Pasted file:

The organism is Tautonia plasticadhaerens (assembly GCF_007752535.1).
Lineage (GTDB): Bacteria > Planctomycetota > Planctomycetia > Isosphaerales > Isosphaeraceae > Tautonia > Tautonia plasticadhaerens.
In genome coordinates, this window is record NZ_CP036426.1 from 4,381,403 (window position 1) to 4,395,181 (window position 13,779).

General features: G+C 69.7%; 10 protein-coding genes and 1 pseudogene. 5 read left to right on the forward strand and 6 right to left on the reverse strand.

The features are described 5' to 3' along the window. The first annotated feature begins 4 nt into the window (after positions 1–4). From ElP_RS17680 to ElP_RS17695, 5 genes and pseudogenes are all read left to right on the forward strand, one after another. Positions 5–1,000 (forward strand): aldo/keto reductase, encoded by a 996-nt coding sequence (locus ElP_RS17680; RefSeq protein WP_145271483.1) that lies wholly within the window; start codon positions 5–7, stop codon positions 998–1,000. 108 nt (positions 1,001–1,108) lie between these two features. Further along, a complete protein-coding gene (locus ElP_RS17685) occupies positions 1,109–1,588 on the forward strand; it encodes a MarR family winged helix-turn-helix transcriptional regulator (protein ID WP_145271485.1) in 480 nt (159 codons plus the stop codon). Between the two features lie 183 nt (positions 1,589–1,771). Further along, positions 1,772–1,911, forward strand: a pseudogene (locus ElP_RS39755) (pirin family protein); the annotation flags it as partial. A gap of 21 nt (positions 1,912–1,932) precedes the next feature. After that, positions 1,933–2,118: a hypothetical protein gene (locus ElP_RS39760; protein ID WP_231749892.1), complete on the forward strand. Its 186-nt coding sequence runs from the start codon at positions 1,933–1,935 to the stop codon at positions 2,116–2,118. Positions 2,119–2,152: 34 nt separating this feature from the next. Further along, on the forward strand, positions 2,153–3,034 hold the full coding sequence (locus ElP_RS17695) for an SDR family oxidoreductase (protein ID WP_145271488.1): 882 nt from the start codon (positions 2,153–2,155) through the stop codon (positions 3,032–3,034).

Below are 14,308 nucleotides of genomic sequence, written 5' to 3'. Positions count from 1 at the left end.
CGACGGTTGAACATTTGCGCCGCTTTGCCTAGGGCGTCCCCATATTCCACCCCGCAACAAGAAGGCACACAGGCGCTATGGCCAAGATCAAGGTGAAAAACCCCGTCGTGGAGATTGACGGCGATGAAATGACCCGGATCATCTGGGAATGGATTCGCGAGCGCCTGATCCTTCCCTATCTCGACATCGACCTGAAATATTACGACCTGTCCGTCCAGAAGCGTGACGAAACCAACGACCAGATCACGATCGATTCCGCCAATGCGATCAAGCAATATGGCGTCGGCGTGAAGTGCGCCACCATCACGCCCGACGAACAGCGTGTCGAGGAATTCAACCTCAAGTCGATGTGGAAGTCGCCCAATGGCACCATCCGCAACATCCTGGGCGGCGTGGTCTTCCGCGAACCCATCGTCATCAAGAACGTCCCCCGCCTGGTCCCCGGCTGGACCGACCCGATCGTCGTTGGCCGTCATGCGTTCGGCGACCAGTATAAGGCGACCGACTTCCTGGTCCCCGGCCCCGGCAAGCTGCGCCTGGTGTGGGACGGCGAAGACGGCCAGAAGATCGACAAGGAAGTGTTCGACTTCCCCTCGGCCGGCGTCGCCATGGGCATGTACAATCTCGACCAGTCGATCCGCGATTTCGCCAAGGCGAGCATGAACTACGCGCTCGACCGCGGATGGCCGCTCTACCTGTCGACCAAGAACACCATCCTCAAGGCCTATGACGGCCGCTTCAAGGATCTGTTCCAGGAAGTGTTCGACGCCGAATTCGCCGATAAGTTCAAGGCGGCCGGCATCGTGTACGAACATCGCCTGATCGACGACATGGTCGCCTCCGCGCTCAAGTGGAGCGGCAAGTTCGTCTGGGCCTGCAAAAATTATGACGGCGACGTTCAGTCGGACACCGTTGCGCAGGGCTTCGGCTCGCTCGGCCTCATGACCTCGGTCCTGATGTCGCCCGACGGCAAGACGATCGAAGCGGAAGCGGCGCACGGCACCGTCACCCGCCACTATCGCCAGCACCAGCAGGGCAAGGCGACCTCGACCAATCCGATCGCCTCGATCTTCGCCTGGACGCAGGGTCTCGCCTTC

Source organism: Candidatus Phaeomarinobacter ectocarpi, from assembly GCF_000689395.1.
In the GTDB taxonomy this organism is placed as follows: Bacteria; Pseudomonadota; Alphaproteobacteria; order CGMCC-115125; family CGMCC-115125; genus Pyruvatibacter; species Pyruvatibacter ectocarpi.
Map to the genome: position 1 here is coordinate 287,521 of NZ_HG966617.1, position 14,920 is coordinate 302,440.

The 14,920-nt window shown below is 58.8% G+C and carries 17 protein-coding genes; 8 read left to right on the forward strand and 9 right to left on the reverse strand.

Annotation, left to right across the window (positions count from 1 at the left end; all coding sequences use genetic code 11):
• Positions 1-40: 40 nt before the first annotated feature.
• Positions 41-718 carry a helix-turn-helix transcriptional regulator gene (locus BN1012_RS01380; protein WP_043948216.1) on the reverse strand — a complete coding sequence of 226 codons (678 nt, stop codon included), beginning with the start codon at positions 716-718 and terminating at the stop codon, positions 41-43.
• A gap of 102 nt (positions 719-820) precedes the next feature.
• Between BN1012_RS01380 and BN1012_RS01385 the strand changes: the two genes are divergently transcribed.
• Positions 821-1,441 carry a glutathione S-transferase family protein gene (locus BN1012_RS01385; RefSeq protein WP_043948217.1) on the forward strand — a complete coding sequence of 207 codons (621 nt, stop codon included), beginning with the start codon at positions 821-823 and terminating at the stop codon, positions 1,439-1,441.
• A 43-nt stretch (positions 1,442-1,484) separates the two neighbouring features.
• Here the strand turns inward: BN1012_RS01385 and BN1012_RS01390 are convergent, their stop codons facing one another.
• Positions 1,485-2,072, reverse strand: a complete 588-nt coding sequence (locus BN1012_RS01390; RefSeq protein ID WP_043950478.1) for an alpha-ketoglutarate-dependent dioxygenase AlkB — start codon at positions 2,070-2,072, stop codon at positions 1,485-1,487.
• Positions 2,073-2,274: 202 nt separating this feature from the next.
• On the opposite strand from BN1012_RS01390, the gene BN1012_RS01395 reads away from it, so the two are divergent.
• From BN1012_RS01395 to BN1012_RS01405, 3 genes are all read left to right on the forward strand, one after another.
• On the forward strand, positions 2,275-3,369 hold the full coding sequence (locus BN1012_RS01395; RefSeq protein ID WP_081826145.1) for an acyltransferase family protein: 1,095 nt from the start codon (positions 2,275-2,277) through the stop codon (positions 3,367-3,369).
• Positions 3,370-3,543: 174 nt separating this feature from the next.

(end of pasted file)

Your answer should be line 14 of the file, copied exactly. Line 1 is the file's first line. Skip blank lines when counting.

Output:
• Positions 41-718 carry a helix-turn-helix transcriptional regulator gene (locus BN1012_RS01380; protein WP_043948216.1) on the reverse strand — a complete coding sequence of 226 codons (678 nt, stop codon included), beginning with the start codon at positions 716-718 and terminating at the stop codon, positions 41-43.